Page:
So, the U.S. current account deficit continues to be funded by capital inflows. That news didn’t keep currency traders “buying the story.” I think traders are finally beginning to see what I’ve ranted about for some time now: the U.S. just keeps issuing debt and there has to be a limit as to what someone or a central bank is willing to accept after a while.
Today, we’ll see the minutes of the last Fed meeting. After sifting through all the reminiscing about the “good ‘ol days under Big Al,” we most likely will see that Fed is going to have discussed the need for further rate hikes, which would be dollar friendly. What we won’t see is what I think is really going on and that is a Fed that is very confused about what to do with an economy that seems to be going along da dum, da dum, but inflation that’s going through the roof!
The commodity currencies of Australia and Canada really gave us a super-ball bounce yesterday. It even drug New Zealand along for the ride! As I reported yesterday, gold & silver have gained psychological levels of $600 and $13 respectively. They haven’t stopped there. Now, there’s word that the base metals are jumping in price again, with copper leading the way after reaching a level that leaves it at double the price it was a year ago! It’s getting difficult to run with gold and silver.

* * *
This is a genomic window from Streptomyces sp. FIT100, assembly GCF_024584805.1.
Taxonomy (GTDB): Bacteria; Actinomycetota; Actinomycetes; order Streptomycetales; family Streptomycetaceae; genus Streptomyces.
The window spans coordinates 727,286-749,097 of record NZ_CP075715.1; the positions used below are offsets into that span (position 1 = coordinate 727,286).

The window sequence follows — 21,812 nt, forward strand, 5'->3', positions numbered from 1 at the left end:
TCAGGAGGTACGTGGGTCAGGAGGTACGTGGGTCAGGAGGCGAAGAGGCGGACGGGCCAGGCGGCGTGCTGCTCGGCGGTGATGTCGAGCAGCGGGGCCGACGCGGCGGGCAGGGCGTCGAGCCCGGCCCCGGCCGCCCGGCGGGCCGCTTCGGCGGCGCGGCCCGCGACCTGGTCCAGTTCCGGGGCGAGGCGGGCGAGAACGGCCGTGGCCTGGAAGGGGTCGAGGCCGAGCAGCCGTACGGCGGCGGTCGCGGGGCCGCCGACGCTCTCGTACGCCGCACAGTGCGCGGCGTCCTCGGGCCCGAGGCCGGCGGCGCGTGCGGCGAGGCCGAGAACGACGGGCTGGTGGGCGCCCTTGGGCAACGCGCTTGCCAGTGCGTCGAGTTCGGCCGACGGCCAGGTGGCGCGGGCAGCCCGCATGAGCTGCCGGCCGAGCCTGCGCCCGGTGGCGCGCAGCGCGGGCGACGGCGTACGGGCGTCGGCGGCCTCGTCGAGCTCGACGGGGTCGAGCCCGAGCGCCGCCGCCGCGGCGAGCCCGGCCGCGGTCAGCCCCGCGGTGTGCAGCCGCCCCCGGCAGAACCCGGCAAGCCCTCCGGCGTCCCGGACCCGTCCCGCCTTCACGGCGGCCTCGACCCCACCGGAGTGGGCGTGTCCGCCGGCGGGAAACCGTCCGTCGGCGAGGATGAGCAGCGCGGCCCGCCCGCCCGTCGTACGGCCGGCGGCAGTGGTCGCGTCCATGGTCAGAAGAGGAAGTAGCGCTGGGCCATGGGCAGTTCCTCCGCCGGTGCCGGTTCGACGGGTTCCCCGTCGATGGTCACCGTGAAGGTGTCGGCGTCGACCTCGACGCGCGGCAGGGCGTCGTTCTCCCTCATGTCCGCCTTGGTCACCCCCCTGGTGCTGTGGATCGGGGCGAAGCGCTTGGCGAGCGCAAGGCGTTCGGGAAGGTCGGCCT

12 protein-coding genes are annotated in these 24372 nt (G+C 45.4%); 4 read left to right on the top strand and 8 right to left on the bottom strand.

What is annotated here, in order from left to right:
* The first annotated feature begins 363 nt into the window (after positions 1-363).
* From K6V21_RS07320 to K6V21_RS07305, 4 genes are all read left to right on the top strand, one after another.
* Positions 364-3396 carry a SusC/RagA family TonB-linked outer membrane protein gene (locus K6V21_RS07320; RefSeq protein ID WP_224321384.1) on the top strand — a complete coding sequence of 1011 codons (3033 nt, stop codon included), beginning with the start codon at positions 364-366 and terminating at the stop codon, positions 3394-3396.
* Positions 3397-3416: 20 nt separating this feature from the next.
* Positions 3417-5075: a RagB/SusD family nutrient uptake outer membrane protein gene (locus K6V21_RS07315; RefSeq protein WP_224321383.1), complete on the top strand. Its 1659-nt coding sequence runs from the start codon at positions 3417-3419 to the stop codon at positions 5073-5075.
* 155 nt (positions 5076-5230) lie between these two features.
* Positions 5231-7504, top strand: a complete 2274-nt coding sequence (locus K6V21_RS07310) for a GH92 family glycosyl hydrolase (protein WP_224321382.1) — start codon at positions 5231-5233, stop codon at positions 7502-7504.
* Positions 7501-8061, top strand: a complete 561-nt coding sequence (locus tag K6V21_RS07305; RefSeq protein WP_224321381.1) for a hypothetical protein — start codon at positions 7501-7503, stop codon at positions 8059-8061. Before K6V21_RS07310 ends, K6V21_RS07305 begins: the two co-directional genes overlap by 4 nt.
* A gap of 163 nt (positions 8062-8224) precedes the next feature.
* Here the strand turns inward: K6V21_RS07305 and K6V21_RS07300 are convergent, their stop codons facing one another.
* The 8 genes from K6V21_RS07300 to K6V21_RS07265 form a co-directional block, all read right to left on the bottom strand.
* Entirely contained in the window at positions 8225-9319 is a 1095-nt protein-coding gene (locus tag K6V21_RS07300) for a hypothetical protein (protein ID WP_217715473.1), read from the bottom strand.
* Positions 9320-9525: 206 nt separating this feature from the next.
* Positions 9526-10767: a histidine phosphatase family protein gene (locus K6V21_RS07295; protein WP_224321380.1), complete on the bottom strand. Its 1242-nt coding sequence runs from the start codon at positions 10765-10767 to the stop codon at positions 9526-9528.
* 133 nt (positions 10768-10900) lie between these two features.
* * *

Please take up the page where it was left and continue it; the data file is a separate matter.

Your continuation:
This rise in base metals is tied to the thoughts that China isn’t going to slow down, and their demand will be greater than supplies. I guess when Chinese President Hu announced that the Chinese economy had grown 10% in the first quarter, the fact that China isn’t going to slow down finally sunk into the heads of traders! Yes, they can be hardheaded. Wait! Am I hardheaded? I’m afraid so.
Crude oil is well above $70 again, with all the rhetoric and finger pointing with Iran taking the blame for the move.
In addition to the Fed minutes, we’ll also see March PPI, which is expected to have gained 0.4%. We’ll also see March housing starts and building permits, both of which are expected to have fallen from February’s numbers. I think the number for housing starts is going to be weaker than the currently forecasted number (2030k). If so, that won’t be dollar friendly.
Currencies today: A$ .7395, kiwi .6275, C$ .8740, euro 1.2265, sterling 1.7730, Swiss .7840, ISK 75.70, rand 6.06, krone 6.40, forint 217.35, zloty 3.20, koruna 23.38, yen 118, baht 37.92, sing 1.6020, China 8.0240, INR 45.18, dollar index 88.60, silver $13.69, and gold… $617.25
That’s it for today. Hey! Did you see the article in the Wall Street Journal over the weekend that highlighted our MarketSafe Gold CD and our Metals Select product? Good stuff! As I look up and out the window, I can see a beautiful sunrise going on. Sunrises and sunsets on the water are two of my favorites – seashells and balloons. Have a great Tuesday!
April 18, 2006